`^`

is XOR, a bitwise operation. On a single bit, the rules are `0 ^ 0 = 0`

, `0 ^ 1 = 1`

, `1 ^ 0 = 0`

, and `1 ^ 1 = 0`

, and you simply extend perform it on corresponding bits when dealing with multi-bit values. The name is short for "exclusive or", and comes from the fact that `A ^ B`

is `1`

if and only if either A or B is `1`

, not both. But, it's more interesting to talk about its other name, ⊕. ⊕ is + but slightly different. You'll notice that the rules for ⊕ are similar to the rules for addition: `0 + 0 = 0`

, `0 + 1 = 1`

, `1 + 0 = 1`

, and `1 + 1 = 10`

. ⊕ is +, except `1 ⊕ 1 = 0`

; that is, ⊕ is +, except without carrying. This holds for multiple bits: `011 + 001 = 100`

, because you carry a `1`

out of the ones place into the twos place, and then carry a `1`

again into the fours place. Then, `011 ⊕ 001 = 010`

, because you just don't carry.

Now, when doing real addition, when do you carry? In binary, the answer is very simple: you carry a `1`

into the next place when there are two `1`

s in a given place. This is easily understood as a bitwise AND, `&`

. `1 & 1 = 1`

, and `0`

otherwise. For `011 + 001`

, addition without carrying gives `011 ⊕ 001 = 010`

, and we can tell we need to carry a `1`

out of the ones place because `011 & 001 = 001`

. The shifting in `(a & b) << 1`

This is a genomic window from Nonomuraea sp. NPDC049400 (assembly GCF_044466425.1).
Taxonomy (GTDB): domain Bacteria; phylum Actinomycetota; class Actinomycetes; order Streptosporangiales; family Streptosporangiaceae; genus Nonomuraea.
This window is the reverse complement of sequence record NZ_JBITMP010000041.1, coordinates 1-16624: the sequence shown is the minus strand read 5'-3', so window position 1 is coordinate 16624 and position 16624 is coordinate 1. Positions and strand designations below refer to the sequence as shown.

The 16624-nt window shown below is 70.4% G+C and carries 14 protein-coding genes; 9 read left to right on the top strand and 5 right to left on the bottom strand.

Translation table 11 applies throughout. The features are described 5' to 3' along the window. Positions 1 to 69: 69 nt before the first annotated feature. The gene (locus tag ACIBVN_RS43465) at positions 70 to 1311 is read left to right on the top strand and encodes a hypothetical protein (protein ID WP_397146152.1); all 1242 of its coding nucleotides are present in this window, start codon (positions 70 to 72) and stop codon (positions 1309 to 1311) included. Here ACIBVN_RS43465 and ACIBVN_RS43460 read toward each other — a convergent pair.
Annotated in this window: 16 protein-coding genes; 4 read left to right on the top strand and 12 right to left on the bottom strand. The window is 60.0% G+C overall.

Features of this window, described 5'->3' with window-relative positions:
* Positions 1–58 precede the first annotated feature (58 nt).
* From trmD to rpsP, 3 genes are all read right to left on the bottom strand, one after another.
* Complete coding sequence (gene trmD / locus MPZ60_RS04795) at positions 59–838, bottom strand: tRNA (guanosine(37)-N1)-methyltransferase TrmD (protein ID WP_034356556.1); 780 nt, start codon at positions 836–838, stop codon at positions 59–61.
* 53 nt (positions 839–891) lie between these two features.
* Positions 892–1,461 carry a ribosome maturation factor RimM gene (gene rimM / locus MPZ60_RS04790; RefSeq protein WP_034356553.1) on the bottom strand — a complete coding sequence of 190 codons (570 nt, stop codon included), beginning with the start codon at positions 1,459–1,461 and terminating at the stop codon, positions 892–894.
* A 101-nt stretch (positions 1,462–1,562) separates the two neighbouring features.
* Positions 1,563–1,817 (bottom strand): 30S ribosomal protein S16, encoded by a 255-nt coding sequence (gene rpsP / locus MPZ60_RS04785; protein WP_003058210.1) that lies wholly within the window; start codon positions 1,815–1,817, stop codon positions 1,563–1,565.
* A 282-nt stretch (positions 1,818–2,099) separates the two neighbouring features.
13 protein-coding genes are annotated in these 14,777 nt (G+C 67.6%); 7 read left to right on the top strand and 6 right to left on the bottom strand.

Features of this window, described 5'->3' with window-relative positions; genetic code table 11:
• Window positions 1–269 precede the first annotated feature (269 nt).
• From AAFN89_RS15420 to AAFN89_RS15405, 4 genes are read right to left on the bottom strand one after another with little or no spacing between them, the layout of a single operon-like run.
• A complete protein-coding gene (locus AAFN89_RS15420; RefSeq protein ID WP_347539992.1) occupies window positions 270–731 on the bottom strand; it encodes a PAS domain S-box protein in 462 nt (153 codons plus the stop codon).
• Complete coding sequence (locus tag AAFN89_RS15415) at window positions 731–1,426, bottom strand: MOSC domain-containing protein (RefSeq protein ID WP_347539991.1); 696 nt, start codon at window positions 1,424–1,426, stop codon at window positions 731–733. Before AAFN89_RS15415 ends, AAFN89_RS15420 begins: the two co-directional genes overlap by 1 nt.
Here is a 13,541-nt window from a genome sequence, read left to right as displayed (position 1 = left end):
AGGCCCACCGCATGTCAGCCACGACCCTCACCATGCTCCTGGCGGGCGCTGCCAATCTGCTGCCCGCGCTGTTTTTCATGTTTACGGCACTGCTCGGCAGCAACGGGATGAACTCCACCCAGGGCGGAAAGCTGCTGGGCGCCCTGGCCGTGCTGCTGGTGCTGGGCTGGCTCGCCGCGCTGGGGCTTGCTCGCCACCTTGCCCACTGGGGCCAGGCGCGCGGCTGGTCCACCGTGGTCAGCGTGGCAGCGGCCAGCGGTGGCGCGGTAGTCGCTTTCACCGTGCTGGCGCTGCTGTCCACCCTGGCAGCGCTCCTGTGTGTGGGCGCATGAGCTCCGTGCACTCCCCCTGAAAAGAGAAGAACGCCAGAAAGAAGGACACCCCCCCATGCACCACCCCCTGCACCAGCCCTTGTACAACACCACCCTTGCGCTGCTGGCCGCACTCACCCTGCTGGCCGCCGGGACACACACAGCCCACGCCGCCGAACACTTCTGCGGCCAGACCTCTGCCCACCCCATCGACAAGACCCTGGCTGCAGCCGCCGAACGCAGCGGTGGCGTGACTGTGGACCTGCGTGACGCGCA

turns a number "where do I need to carry from?" into "where do I need to add carries?": `(011 & 001) << 1 = 010`

; I need to add a carry bit in the twos place.

So, in `getSum`

, we want to know `a + b`

. We compute the addition without carrying with `a ^ b`

, and we find where we need to add carry bits with `(a & b) << 1`

. Now, we just need to add those two together. Well, we already have a function for adding numbers together; it's called `getSum`

. So, we basically just write `function getSum(a, b) { return getSum(a ^ b, (a & b) << 1); }`

, except we make sure to short-circuit if there is nothing to carry, saving us from infinite recursion.

whatit is that you don't understand about those lines. Are you unfamiliar with what the`^`

,`&`

and`<<`

operators do in JavaScript? Or are you just confused about how they can be used to calculate the sum of two numbers? "I can't understand it" is not a good question.